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How to Get Your Dream Mentor in Seven Easy Steps

How to Get Your Dream Mentor in Seven Easy Steps

A mentor is the quickest path to success in whatever you want to achieve. The joy of a mentor is that they’re someone who has already been there–they know the tricks of the trade, and who you need to connect with in order to succeed. They also know the life lessons you’ll need to have in order to make it, and have a better sense of just how hard it is.

But how do you get a mentor?

There are two huge misconceptions with mentorship:

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  1. That it has to be a rigid formal relationship, almost like an apprenticeship from hundreds of years ago
  2. That you have to know the person already

In fact, you don’t need to know someone or even have a relationship with them to make them your mentor, and it doesn’t need to be a formal structured relationship. You can get much of the mentorship experience simply by studying the lives of people you want to be like.

Find someone, learn their history, and start using them as your life mentor in 7 easy steps:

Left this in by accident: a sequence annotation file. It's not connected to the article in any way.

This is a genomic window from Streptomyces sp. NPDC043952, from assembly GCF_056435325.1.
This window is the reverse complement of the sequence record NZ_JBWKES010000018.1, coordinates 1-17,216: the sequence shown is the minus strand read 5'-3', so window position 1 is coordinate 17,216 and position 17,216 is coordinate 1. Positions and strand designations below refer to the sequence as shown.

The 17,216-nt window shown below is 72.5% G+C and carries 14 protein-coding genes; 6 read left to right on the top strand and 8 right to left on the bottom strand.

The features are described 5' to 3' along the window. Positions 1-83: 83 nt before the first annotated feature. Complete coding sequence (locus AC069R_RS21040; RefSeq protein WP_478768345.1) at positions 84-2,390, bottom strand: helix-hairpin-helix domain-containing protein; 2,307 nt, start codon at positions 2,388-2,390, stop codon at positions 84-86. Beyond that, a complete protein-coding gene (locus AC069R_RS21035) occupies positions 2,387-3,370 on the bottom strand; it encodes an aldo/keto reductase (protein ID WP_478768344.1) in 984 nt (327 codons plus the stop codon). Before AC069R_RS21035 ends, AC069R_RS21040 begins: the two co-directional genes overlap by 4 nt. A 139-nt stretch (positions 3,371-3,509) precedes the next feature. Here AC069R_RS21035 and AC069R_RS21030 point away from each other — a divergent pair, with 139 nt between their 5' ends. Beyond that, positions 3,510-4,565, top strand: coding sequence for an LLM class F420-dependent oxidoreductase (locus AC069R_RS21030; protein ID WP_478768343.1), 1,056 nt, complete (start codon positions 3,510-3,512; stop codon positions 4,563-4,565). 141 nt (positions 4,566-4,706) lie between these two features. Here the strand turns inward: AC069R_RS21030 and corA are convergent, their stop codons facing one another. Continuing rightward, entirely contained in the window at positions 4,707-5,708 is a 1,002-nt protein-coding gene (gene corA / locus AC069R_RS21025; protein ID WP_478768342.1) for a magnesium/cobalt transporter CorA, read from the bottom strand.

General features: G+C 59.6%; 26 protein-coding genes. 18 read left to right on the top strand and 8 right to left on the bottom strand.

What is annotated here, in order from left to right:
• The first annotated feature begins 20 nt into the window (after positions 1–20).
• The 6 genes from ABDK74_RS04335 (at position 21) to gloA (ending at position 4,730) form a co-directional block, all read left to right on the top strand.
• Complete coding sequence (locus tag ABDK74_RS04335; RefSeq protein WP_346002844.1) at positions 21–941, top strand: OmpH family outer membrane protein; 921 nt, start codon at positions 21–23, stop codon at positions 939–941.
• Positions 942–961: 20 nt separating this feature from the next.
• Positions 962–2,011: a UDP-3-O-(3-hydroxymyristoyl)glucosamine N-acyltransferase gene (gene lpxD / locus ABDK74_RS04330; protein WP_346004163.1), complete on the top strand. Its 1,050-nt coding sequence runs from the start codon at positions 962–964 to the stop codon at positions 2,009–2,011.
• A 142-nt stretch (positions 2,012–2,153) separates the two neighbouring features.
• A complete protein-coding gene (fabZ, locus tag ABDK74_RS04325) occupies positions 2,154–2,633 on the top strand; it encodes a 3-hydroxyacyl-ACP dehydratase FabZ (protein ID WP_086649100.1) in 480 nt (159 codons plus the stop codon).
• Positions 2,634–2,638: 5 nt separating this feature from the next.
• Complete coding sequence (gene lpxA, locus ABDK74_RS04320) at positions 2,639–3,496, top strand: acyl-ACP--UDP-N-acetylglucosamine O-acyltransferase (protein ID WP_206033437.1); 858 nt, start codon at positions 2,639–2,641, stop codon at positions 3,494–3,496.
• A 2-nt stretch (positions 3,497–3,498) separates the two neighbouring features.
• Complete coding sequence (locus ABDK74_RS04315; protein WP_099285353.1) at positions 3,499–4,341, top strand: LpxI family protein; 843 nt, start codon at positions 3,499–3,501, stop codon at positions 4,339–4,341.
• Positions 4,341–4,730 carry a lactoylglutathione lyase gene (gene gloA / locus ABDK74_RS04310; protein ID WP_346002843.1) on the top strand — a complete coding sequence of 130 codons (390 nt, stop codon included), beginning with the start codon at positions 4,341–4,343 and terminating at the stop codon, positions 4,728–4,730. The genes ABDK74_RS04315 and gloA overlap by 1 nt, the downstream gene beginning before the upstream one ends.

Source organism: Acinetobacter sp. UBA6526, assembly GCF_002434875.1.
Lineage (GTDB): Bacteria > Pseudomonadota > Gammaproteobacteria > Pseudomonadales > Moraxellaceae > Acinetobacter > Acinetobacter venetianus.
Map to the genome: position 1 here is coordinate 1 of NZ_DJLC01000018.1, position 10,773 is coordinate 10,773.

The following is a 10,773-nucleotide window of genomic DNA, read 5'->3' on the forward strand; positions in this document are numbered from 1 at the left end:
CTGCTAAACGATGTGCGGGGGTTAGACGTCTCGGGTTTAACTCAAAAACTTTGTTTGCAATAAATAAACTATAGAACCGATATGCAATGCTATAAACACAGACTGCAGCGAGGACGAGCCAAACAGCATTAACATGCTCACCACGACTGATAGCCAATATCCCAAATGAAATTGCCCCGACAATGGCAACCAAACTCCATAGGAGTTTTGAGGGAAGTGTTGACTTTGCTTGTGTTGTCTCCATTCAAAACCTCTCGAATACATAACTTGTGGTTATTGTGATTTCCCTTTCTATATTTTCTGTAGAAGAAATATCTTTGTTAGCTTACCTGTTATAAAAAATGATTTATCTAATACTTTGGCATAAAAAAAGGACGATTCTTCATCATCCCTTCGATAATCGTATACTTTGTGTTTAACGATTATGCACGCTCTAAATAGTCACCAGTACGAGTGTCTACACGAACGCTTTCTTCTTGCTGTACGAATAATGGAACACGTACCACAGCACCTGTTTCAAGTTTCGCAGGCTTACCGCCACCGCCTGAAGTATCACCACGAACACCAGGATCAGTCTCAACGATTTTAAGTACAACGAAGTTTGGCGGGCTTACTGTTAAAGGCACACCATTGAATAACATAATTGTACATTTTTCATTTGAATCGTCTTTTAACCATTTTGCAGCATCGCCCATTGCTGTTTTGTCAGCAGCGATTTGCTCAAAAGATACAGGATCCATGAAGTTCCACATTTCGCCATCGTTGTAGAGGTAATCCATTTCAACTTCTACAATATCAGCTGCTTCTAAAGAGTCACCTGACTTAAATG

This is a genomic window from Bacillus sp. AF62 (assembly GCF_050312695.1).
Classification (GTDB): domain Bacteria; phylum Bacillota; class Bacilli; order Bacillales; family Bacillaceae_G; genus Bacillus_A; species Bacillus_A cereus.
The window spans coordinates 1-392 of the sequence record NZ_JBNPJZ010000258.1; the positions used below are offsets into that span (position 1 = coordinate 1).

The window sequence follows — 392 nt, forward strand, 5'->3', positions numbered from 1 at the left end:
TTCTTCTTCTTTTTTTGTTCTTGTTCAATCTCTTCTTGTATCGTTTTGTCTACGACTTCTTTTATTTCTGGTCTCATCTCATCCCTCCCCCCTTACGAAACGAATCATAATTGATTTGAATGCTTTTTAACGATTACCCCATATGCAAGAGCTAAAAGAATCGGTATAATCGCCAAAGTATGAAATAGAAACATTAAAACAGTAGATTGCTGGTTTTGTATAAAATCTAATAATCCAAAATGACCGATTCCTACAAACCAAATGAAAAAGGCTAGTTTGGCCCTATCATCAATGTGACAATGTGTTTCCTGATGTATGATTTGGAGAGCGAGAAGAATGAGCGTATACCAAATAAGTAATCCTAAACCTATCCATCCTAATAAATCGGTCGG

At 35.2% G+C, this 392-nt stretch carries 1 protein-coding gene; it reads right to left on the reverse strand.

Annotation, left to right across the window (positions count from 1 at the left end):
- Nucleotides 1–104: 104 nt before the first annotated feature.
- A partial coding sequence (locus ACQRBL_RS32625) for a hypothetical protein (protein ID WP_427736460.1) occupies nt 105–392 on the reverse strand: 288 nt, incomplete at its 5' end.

1. Pick your target

Before you can get started, you need someone you want to mentor you. Naturally you don’t want to pick just anyone–your mentor should be someone who really inspires you to be the best that you can be.

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Try to find people who have been very successful in the field that you’re interested in, and who aren’t averse to the public eye. For this “remote-mentorship” system to work, you need to be able to find out a lot about them.

They don’t necessarily need to be alive though–there are a lot of successful people from history who you can use as mentors that have very well documented histories. Benjamin Franklin, for example, has his own autobiography as well as multiply biographies written by others.